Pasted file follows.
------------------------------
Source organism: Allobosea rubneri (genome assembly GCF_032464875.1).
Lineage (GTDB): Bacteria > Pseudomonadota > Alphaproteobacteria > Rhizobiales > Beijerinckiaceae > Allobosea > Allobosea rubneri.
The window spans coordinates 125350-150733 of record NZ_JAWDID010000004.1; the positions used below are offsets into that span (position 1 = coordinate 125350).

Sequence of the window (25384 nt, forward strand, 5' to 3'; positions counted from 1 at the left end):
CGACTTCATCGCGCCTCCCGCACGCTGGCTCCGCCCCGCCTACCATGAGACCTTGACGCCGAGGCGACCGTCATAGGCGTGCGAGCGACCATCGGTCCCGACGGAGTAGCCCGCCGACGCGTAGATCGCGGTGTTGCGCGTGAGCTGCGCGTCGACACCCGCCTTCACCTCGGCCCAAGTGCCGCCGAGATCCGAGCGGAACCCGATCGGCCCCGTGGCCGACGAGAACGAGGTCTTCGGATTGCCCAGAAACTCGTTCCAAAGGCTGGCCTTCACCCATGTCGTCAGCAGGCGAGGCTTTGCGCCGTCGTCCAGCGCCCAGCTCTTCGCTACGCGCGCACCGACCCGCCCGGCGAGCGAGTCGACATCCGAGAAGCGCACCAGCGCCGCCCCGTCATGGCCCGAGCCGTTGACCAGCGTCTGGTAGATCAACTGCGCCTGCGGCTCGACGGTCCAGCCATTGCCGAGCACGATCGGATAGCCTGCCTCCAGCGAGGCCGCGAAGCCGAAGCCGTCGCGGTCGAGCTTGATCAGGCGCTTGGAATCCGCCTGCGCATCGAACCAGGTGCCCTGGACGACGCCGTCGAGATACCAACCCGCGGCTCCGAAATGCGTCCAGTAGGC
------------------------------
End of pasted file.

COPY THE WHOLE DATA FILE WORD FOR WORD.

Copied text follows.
Source organism: Allobosea rubneri (genome assembly GCF_032464875.1).
Lineage (GTDB): Bacteria > Pseudomonadota > Alphaproteobacteria > Rhizobiales > Beijerinckiaceae > Allobosea > Allobosea rubneri.
The window spans coordinates 125350-150733 of record NZ_JAWDID010000004.1; the positions used below are offsets into that span (position 1 = coordinate 125350).

Sequence of the window (25384 nt, forward strand, 5' to 3'; positions counted from 1 at the left end):
CGACTTCATCGCGCCTCCCGCACGCTGGCTCCGCCCCGCCTACCATGAGACCTTGACGCCGAGGCGACCGTCATAGGCGTGCGAGCGACCATCGGTCCCGACGGAGTAGCCCGCCGACGCGTAGATCGCGGTGTTGCGCGTGAGCTGCGCGTCGACACCCGCCTTCACCTCGGCCCAAGTGCCGCCGAGATCCGAGCGGAACCCGATCGGCCCCGTGGCCGACGAGAACGAGGTCTTCGGATTGCCCAGAAACTCGTTCCAAAGGCTGGCCTTCACCCATGTCGTCAGCAGGCGAGGCTTTGCGCCGTCGTCCAGCGCCCAGCTCTTCGCTACGCGCGCACCGACCCGCCCGGCGAGCGAGTCGACATCCGAGAAGCGCACCAGCGCCGCCCCGTCATGGCCCGAGCCGTTGACCAGCGTCTGGTAGATCAACTGCGCCTGCGGCTCGACGGTCCAGCCATTGCCGAGCACGATCGGATAGCCTGCCTCCAGCGAGGCCGCGAAGCCGAAGCCGTCGCGGTCGAGCTTGATCAGGCGCTTGGAATCCGCCTGCGCATCGAACCAGGTGCCCTGGACGACGCCGTCGAGATACCAACCCGCGGCTCCGAAATGCGTCCAGTAGGC